Open.Michigan welcomes guest blogger Jacob Glenn, a science librarian at the University of Michigan’s Shapiro Science Library. Jacob is blogging on behalf of the library’s Open Access Committee, which is responsible for organizing Open Access Week activities here on campus. For more information about the committee and about Open Access Week, please contact the committee’s chair, Jean Song.
International Open Access Week (OA Week, October 20-26) is an opportunity for the academic community to promote broader access to the products of research and scholarship. This year’s theme is Generation Open, highlighting the generation of students, citizen scientists and early-career researchers who have grown up learning and publishing on the open Web. Next week the University of Michigan Library will host a number of events aimed at connecting the academic community with Generation Open.
On Monday the library will host Journal Editors’ Tea, inaugurating a quarterly series of panel discussions devoted to new models of scholarly publishing. Four scholars from a variety of academic disciplines will share their experiences managing successful, sustainable open access journals. In the evening the American Library Association University of Michigan Student Chapter will host Attribution: Why it Matters to You, a conversation about the role of attribution in fostering the creation of Open Access publications and Open Educational Resources.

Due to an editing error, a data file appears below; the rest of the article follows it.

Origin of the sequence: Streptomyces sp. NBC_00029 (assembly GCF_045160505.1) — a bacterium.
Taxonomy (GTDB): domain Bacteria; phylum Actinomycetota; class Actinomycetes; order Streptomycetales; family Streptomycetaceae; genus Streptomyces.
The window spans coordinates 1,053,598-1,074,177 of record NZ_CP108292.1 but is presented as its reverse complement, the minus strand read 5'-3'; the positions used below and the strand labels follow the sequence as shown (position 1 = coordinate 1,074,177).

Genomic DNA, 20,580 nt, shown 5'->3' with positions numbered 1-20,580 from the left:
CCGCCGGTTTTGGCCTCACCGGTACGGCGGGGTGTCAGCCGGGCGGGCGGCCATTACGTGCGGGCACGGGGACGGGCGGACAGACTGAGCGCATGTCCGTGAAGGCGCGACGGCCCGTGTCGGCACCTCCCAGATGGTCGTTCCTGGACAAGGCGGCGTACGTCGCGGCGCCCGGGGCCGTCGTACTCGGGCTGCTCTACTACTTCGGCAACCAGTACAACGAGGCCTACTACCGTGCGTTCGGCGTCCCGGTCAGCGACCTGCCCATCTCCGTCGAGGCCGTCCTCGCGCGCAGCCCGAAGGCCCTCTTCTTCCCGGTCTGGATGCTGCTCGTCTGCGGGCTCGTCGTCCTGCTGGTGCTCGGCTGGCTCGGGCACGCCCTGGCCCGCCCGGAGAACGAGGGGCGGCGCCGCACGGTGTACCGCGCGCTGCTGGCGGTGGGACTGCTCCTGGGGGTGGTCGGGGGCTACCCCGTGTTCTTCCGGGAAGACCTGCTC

On Tuesday, join us in Rackham Amphitheater to hear this year’s OA Week keynote speaker, Jack Andraka. Jack is a Maryland high school student and winner of the 2012 Intel International Science and Engineering Fair Gordon Moore Award and the 2012 Smithsonian American Ingenuity Award, both for his work on early detection of pancreatic cancer (which he continues at Johns Hopkins School of Medicine). Jack has been outspoken in his support of open access to scientific research. He will talk about the information barriers he faced as an independent researcher and the role of Open Access publications in supporting his work. In past talks Jack has argued that by turning knowledge into an artificially scarce commodity, publishers have effectively denied most people the opportunity to innovate. Not only is this a form of discrimination, it is also a huge waste of human potential. “Citizen science” and the open sharing of knowledge are essential if humanity is to meet the challenges we currently face, but that will never happen on a larger scale unless we decide that the artificial restriction of knowledge is a serious problem that needs to be solved.
There are more events sprinkled throughout the week, including a brown bag discussion on Open Access and social justice and the perennially popular Wikipedia Edit-a-thon. For this year’s full calendar of OA Week events, including times, locations, and links to registration, see http://www.lib.umich.edu/events/all/all/34799.